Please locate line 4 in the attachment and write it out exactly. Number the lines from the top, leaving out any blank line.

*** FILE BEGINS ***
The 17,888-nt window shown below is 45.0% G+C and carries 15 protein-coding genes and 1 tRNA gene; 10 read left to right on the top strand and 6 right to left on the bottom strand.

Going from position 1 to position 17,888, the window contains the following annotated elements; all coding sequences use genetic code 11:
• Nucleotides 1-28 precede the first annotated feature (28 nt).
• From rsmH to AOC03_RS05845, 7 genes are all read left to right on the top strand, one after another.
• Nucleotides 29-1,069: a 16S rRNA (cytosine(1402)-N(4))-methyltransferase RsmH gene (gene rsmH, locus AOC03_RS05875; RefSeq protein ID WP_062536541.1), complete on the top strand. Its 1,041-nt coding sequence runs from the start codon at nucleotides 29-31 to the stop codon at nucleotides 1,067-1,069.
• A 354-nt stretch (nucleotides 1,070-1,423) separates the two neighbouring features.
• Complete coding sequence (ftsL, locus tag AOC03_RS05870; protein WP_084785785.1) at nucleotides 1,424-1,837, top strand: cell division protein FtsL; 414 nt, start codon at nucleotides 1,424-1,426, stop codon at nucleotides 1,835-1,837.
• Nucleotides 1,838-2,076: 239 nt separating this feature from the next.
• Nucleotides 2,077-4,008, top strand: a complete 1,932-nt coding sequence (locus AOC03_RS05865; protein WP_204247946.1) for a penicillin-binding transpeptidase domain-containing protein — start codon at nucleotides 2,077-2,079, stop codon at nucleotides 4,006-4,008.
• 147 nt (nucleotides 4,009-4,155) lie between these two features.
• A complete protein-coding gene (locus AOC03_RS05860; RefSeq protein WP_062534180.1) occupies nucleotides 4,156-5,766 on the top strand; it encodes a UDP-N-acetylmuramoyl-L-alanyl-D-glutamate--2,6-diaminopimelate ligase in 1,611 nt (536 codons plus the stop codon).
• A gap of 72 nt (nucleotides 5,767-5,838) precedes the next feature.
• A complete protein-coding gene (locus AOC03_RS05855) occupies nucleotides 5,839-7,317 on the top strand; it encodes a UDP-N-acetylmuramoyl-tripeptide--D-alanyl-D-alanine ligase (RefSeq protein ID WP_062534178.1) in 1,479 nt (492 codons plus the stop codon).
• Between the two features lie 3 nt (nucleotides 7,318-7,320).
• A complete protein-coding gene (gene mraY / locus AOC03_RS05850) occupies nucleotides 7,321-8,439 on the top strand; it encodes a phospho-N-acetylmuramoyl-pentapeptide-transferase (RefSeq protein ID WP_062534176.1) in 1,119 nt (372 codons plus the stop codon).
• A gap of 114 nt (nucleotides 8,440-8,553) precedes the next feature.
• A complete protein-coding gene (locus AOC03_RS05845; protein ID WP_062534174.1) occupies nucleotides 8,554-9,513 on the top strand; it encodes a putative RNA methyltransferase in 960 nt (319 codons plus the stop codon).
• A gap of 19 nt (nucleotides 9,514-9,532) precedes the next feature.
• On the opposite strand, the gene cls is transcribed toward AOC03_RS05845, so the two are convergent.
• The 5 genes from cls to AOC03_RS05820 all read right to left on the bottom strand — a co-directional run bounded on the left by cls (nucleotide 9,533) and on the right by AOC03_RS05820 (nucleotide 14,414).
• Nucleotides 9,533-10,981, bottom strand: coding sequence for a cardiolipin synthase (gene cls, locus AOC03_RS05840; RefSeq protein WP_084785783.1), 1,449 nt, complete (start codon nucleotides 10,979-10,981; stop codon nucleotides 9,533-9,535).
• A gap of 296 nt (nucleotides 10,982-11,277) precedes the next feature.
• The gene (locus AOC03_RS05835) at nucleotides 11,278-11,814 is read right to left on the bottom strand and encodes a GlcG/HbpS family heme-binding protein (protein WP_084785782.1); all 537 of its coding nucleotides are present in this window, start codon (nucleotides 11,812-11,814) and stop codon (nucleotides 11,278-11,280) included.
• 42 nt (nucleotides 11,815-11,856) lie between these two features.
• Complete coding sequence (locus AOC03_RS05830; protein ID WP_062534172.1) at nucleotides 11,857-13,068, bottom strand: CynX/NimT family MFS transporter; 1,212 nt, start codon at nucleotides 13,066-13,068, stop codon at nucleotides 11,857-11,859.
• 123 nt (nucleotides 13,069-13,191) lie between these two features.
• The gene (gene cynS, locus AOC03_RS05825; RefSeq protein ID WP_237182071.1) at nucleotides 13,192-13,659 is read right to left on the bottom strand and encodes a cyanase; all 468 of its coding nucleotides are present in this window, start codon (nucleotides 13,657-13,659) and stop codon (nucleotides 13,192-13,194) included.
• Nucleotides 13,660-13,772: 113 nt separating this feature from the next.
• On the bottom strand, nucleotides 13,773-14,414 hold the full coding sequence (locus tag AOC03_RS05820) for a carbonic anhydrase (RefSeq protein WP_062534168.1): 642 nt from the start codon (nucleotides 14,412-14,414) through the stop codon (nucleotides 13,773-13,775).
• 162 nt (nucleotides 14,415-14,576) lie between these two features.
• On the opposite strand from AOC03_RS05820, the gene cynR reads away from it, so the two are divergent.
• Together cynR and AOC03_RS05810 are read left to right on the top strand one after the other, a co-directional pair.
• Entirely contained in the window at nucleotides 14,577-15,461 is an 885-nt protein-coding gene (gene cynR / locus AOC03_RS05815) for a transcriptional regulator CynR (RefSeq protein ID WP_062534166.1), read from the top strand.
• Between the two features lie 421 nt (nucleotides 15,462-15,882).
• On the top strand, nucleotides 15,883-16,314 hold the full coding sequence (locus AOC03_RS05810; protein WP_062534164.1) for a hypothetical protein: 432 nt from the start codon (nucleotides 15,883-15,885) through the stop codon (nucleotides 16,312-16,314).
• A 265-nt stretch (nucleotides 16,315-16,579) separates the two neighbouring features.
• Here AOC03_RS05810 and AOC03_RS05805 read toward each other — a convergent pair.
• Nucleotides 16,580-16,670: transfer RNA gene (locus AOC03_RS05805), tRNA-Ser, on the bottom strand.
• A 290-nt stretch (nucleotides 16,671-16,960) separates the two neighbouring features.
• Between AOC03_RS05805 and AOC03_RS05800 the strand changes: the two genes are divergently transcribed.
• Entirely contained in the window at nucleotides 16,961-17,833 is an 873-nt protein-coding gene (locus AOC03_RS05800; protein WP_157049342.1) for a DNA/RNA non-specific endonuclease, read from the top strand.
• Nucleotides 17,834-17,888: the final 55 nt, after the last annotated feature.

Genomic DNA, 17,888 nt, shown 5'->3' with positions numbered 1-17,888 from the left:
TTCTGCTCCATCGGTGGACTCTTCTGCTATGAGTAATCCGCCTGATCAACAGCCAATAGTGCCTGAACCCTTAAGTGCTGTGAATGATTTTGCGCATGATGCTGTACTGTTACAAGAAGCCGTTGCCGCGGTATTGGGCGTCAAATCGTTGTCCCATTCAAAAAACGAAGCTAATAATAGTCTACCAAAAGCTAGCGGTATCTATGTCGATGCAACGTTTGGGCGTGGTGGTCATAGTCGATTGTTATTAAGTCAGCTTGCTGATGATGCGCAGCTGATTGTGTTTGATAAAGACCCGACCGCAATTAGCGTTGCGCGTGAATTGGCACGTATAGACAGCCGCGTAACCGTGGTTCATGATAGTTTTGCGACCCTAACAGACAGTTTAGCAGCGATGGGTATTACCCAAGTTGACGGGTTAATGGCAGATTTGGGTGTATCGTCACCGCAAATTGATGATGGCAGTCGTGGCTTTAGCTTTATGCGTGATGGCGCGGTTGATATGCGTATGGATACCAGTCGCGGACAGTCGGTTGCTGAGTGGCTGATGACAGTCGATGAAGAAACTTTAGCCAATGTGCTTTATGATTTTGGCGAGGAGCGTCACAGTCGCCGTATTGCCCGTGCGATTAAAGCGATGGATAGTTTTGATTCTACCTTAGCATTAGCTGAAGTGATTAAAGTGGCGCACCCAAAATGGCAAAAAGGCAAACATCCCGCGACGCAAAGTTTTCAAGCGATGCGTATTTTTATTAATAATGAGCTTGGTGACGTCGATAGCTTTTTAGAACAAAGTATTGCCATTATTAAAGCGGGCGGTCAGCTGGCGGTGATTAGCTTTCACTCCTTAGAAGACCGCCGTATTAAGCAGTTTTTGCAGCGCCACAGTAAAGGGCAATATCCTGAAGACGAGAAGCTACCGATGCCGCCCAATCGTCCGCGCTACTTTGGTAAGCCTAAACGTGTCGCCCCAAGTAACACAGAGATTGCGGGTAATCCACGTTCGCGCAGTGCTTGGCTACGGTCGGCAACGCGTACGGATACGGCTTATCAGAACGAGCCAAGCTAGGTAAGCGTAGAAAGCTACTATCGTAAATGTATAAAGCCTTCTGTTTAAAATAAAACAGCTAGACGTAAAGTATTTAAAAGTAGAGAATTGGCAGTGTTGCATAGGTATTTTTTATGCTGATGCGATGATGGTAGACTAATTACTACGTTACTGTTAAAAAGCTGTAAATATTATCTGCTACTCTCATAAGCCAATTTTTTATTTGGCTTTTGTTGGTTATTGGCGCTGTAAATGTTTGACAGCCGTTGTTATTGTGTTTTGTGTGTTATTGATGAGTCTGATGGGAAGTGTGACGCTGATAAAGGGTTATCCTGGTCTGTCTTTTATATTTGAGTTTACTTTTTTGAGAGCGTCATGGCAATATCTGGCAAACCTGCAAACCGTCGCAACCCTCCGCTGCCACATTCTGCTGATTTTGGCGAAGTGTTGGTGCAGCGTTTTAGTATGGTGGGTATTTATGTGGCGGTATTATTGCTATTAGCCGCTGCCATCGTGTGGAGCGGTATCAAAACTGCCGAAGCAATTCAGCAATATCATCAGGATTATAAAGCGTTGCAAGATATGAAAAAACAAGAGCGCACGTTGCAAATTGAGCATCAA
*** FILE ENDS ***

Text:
• From rsmH to AOC03_RS05845, 7 genes are all read left to right on the top strand, one after another.